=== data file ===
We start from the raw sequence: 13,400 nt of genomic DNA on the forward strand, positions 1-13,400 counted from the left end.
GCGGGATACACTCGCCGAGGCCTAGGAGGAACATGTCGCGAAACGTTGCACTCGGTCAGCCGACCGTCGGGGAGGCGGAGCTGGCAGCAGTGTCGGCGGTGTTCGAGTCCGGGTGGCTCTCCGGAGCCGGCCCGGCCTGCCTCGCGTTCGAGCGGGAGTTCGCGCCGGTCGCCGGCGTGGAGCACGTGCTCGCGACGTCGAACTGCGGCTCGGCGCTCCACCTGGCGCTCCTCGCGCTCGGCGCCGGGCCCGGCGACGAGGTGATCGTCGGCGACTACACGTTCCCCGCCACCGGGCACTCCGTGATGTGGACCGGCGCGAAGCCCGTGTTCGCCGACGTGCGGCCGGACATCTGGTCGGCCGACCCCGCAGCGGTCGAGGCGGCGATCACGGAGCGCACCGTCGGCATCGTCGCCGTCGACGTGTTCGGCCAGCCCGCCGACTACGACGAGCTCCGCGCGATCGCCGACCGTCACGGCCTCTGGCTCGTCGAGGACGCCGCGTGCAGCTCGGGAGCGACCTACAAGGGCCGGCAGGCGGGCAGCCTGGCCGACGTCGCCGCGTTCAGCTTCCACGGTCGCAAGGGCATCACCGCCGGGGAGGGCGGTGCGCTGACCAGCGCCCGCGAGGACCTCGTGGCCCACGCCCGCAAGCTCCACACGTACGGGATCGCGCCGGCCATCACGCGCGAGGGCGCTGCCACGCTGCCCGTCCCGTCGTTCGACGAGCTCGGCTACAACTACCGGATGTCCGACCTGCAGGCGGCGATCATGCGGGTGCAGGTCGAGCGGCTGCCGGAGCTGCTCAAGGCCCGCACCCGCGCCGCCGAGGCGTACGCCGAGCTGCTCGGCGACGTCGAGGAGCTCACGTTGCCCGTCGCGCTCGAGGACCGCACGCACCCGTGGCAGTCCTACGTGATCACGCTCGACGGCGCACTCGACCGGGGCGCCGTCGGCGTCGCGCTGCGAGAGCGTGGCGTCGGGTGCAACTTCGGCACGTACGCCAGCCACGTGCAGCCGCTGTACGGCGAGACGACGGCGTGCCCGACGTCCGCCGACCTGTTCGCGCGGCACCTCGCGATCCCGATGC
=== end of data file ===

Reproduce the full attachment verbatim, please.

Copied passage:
We start from the raw sequence: 13,400 nt of genomic DNA on the forward strand, positions 1-13,400 counted from the left end.
GCGGGATACACTCGCCGAGGCCTAGGAGGAACATGTCGCGAAACGTTGCACTCGGTCAGCCGACCGTCGGGGAGGCGGAGCTGGCAGCAGTGTCGGCGGTGTTCGAGTCCGGGTGGCTCTCCGGAGCCGGCCCGGCCTGCCTCGCGTTCGAGCGGGAGTTCGCGCCGGTCGCCGGCGTGGAGCACGTGCTCGCGACGTCGAACTGCGGCTCGGCGCTCCACCTGGCGCTCCTCGCGCTCGGCGCCGGGCCCGGCGACGAGGTGATCGTCGGCGACTACACGTTCCCCGCCACCGGGCACTCCGTGATGTGGACCGGCGCGAAGCCCGTGTTCGCCGACGTGCGGCCGGACATCTGGTCGGCCGACCCCGCAGCGGTCGAGGCGGCGATCACGGAGCGCACCGTCGGCATCGTCGCCGTCGACGTGTTCGGCCAGCCCGCCGACTACGACGAGCTCCGCGCGATCGCCGACCGTCACGGCCTCTGGCTCGTCGAGGACGCCGCGTGCAGCTCGGGAGCGACCTACAAGGGCCGGCAGGCGGGCAGCCTGGCCGACGTCGCCGCGTTCAGCTTCCACGGTCGCAAGGGCATCACCGCCGGGGAGGGCGGTGCGCTGACCAGCGCCCGCGAGGACCTCGTGGCCCACGCCCGCAAGCTCCACACGTACGGGATCGCGCCGGCCATCACGCGCGAGGGCGCTGCCACGCTGCCCGTCCCGTCGTTCGACGAGCTCGGCTACAACTACCGGATGTCCGACCTGCAGGCGGCGATCATGCGGGTGCAGGTCGAGCGGCTGCCGGAGCTGCTCAAGGCCCGCACCCGCGCCGCCGAGGCGTACGCCGAGCTGCTCGGCGACGTCGAGGAGCTCACGTTGCCCGTCGCGCTCGAGGACCGCACGCACCCGTGGCAGTCCTACGTGATCACGCTCGACGGCGCACTCGACCGGGGCGCCGTCGGCGTCGCGCTGCGAGAGCGTGGCGTCGGGTGCAACTTCGGCACGTACGCCAGCCACGTGCAGCCGCTGTACGGCGAGACGACGGCGTGCCCGACGTCCGCCGACCTGTTCGCGCGGCACCTCGCGATCCCGATGC